>> Fair enough. I find it so useful, the amazing range of stuff you can do
>> now, all for free, that I'm deeply tied into it.
> It's true. The panoply of online services offering for free things that
> would have cost thousands (or been impossible) 15 years ago is staggering.
>> Recommended reading: Cory Doctorow, /Little Brother/
>> Free ebook, from the author: http://craphound.com/littlebrother/download/
>> You'll appreciate "Paranoid Linux".
> Ha! Yep, I've read it. Good reference: right on point.
>> Buy mine? Please? :-D I'm serious, it's for sale.
> I'd consider it if I hadn't just dropped $150 to buy a buddy's used Punkt
> phone. If you ain't sold it by this time next year, hit me up again ! :-)
I'll have to cut the price 'til it goes. In a year it'll be hopelessly
obsolete and worthless.
>> Oh dear gods. No no no. I use my phone for many hours a day.
> I don't use mine for weeks at a time. When it rings it's never a good sign
> (it's work, someone has died, or someone is wanting something from me I'm
> not going to be happy about).
>> I reckon I use it for *phone calls* about 2-3 times a month and SMS
>> about 2-3 times a week. That's almost a legacy feature it happens to
> I probably would do the same, but I've always got that little bird on my
> shoulder saying "They are watching you and trying to screw you." I can't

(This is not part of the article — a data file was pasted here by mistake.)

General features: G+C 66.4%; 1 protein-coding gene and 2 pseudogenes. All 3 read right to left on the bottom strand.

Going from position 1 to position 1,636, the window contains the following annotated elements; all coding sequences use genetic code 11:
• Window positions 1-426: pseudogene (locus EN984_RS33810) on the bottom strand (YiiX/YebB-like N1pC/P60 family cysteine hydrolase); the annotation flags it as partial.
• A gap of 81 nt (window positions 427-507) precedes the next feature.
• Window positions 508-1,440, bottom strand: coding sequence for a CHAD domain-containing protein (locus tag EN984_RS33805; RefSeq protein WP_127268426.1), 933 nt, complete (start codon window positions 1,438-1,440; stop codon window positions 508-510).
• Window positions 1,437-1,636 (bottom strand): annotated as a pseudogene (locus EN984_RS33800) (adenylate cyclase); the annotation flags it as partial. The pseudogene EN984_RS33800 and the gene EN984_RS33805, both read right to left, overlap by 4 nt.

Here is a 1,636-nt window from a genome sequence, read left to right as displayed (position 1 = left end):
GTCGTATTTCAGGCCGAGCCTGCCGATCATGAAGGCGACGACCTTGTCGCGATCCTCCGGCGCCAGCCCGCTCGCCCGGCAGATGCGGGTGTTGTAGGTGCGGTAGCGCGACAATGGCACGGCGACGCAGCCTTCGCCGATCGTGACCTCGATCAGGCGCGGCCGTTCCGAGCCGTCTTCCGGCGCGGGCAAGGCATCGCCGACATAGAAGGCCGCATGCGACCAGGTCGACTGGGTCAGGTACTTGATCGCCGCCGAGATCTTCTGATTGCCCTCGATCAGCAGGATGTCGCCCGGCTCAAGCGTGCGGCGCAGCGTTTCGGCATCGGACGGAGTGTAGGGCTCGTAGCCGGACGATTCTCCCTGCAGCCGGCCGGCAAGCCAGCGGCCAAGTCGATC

> feel comfortable in what I consider to be such a user-hostile environment.
> So, I'm that Luddite on the train where there are 90 people in the train
> car and nobody under 60 is doing anything but staring at their phone...
> but me. I'm reading a some Stevens hardcover book or a trashy fantasy or
> SF novel. I might be tempted to use a laptop with a wireless 4G data card
> in there, but it's expensive and I get plenty of time on the metal anyway.
> Reading when I'm on the console helps me sharpen my mind (and it always
> needs sharpening, hehe).
Fair enough. Whatever you choose. I've embraced this tech more than
most other near-50somethings. I'm a leading player of Swarm, a
social-networking geolocation game which means I win points by telling
all my friends where I am all the time. You'd *hate* it.
>> Cool, but no, I use Google Translate and Google Maps and Google Calendar
>> and things many times a day. A pocket device without them now is a
>> paperweight to me.
> You'd have fun ridiculing my desk, then. I still have a Rolodex (paper
> one), a (very) old HP calculator, an At-a-glance paper calendar, and in my
> car I have a small bag with 4-5 books of maps. Yes, paper maps. In my
> pocket are a rinky-dink phone (as discussed), a 3" folding knife with
> screwdriver, a Fischer Space Pen, my leather wallet, and usually 4-5 3x5
> notecards in my opposite pocket. Also, I often carry an Sony NEX-7 digital
> camera, if I have my pack. Rarely do I carry a "real" computer et al. It's
> probably because I have a different kind of job and travel needs versus
> you. You sound like you bounce around a lot. I have a pretty static
> routine these days.
I am coming to love my Kindle and can almost see myself getting rid of
all paper books soon. Ditto physical music media. The videos I gave
away to charity shops before I left the UK.
I love the idea of owning a few tiny lightweight devices which
automatically sync everything I own, know, need, am doing and
reading/watching/listening to, all the time, without any intervention
from me. All using free services on cheap COTS hardware running free
OSes. It's terrific.
Liam Proven • Profile: http://lproven.livejournal.com/profile
Email: lproven at cix.co.uk • GMail/G+/Twitter/Flickr/Facebook: lproven